A women-owned dairy in Andhra Pradesh eyes the big league


New Delhi, February 26, 2019: Before Shreeja entered her life, middle-aged Gangamma of Palamaner mandal in Andhra Pradesh’s Chittoor district had to be content with the daily drudgery of maintaining her barn and selling the milk from her cows to a private supplier. And that came with the attendant problems of first realising payments from the buyer, and once the money was received, risk having the cash commandeered by a dominant male member of the family — father, husband, son or father-in-law.

But once Gangamma joined the dairy cooperative, the Tirupati-based Shreeja Mahila Milk Producer Company, life changed unimaginably for the better. Along with an army of more than 83,000 women, she is now a proud co-owner of a dairy that not only procures 3.5 lakh litres of milk every day but has become a ‘game-changer’ in the milk-rich Chittoor district.

Shreeja, arguably the world’s largest dairy that is exclusively owned by women, was established under the emerging concept of a ‘producer company’ in September 2014. Backed by the National Dairy Development Board (NDDB), Shreeja is considered a miniature of Amul — every supplier here becomes a shareholder, or conversely, milk is procured only from shareholders. As a result, the shareholder base has spread across the State’s three southern districts of Chittoor, Anantapuram and Nellore besides the bordering areas in Tamil Nadu and Karnataka. The cooperative principles of democratic governance and autonomy are also strictly adhered to. Women are not just shareholders, but also handle key positions on the board, as 11 of them are always on the 15-member governing board on a rotation basis, apart from three expert directors and a Chief Executive Officer.

The advantages in this ‘all women’ dairy are many. “First, it is a giant leap towards ensuring women’s empowerment in the countryside,” Shreeja’s CEO Jayatheertha Chary told The Hindu.

A great recognition

“Secondly, it recognises the services of the women who are actually involved in milking and cattle management. Thirdly, when suppliers and owners are the same, there is no scope for adulteration as it adversely impacts the yield, the profit and thus their dividend,” he added.

Prior to the establishment of the cooperative, incomes were largely impacted by arbitrariness in calculation of fat and SNF percentage, besides human errors in weighing. The payments, when released, never reached the women. Shreeja’s entry into the dairy landscape changed everything.

“Payment is made once in fifteen days, which gets deposited straight into my bank

account, making our men look to us for petty cash”, Lakshmi Devi, resident of a village in Tirupati rural mandal, said with a wide grin. Transparency in transactions is ensured as data on the procured milk is processed real-time and the amount payable is arrived at right in front of the women according to thehindu.com.

Initially, there was substantial resistance from the men, who demanded payment to them in cash. But the company, as part of its avowed policy of ensuring women’s empowerment as well as a commitment to ‘Digital India’ initiative, stuck to bank transfers to the women’s accounts. The men were soon left with little choice but to accept the change. And seeing the success of the initiative, they are now happy with the savings generated for their families.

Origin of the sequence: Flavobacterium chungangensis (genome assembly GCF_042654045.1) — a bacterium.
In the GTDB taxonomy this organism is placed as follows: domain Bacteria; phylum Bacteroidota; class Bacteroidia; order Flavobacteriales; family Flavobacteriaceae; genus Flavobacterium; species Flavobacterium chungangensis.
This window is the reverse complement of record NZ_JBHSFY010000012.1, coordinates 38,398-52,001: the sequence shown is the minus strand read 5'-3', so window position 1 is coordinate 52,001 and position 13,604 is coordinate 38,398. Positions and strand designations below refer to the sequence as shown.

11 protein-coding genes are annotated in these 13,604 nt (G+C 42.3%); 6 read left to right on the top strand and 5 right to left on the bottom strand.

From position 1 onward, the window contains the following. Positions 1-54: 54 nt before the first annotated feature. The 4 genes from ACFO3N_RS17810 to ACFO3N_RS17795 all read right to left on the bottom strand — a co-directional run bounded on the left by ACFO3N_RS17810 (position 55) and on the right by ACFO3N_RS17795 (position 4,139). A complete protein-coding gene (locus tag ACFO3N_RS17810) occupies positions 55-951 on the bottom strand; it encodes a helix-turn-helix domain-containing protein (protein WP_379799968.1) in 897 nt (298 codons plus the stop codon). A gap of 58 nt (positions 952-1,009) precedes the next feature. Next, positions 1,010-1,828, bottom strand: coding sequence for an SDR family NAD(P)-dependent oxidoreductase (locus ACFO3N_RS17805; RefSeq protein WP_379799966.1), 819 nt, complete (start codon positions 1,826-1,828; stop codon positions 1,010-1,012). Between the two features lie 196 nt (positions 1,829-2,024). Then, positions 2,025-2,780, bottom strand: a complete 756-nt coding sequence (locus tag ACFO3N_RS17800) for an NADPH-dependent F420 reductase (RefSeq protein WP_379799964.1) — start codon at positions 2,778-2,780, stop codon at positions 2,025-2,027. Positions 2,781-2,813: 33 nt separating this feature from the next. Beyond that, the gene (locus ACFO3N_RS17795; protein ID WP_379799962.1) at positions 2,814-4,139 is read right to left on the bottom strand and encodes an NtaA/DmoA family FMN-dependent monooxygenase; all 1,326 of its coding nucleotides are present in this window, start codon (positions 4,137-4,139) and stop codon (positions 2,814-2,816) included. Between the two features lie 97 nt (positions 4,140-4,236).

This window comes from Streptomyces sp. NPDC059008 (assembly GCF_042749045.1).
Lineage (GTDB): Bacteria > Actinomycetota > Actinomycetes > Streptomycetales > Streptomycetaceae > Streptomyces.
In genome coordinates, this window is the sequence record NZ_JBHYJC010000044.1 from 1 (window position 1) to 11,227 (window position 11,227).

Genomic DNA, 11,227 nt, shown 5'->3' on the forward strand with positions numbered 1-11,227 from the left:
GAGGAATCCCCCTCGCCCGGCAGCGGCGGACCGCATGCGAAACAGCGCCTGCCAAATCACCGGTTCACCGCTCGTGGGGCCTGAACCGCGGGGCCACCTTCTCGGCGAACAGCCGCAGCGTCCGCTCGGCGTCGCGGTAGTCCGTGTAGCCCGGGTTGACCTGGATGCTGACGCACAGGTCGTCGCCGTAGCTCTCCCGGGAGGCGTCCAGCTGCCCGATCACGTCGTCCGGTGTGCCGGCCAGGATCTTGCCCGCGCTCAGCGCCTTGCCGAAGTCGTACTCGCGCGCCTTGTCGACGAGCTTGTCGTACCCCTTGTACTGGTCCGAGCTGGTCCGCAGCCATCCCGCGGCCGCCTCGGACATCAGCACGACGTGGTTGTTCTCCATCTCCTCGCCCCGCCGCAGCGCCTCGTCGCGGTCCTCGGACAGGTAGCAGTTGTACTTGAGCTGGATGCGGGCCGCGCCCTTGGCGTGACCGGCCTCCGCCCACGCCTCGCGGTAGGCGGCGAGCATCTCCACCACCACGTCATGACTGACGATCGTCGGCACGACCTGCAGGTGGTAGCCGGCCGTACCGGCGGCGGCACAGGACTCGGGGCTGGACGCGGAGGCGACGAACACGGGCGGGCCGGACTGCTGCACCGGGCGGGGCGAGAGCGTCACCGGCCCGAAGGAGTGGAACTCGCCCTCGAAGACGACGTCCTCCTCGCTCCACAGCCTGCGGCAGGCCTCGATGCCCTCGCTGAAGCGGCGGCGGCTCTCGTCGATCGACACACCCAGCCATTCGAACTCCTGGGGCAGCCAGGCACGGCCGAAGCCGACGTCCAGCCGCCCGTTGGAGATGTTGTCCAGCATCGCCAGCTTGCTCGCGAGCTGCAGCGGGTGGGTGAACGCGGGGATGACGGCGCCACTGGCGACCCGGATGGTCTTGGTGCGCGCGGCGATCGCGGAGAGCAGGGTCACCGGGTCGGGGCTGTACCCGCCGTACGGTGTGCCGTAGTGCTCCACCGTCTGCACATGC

The handling of milk was resolved with the use of technology. Milk gathered from the 2,400 pooling points are shifted to a centrally-located Bulk Milk Cooling Unit (BMCU), which can handle up to 5,000 litres. When the volume and distance increases, the procured milk is sent to a bigger Milk Chilling Centre (MCC) having a capacity of 20,000 litres.

While collection details were earlier sent to the corporate office through pen drives, the data is now received online through GPRS-enabled units.

Frequent power cuts no longer pose a grave threat to the cooling units, after the company decided to solar-power the entire setup.

Going retail

Shreeja processes the milk it procures at Balaji Dairy, an NDDB-operated unit in Tirupati. As much as 80% of the milk is sent to New Delhi-based Mother Dairy through railway containers. With a procurement channel firmly in place, the company is now eyeing ‘real visibility’ through retail market presence. Apart from supplying to external agencies, Shreeja is now mulling production of curd, buttermilk, lassi, sweets, yoghurt and flavoured milk as part of a plan for value addition. There are currently four outlets in Chittoor and plans are afoot to open one in Tirupati.

“Like Amul, we too plan to have a little girl as our brand ambassador, whose icon will feature on our packets”, said Mr. Chary.

Shreeja also regularly trains women in barn hygiene and cattle management, works in tandem with the local veterinary officer to identify diseases and conducts deworming camps thrice a year. The company has also arranged micro insurance and accident insurance to the women and animal insurance for the cattle — the cows are ear-tagged with a unique code. When eight of the 4,000 animals insured in the last five months died, the owners were not burdened as they received fair compensation on their claims.

With Shreeja now aiming to get itself into the list of ‘Top 10’ dairy enterprises in India by the year 2025, the company has invested in capacity building. Given that women get more involved when they perceive ownership and as it takes a lot of effort to ensure transformation of a homemaker into a corporate decision maker, counseling sessions are held to aid this ‘supplier-to-owner’ mental transformation.


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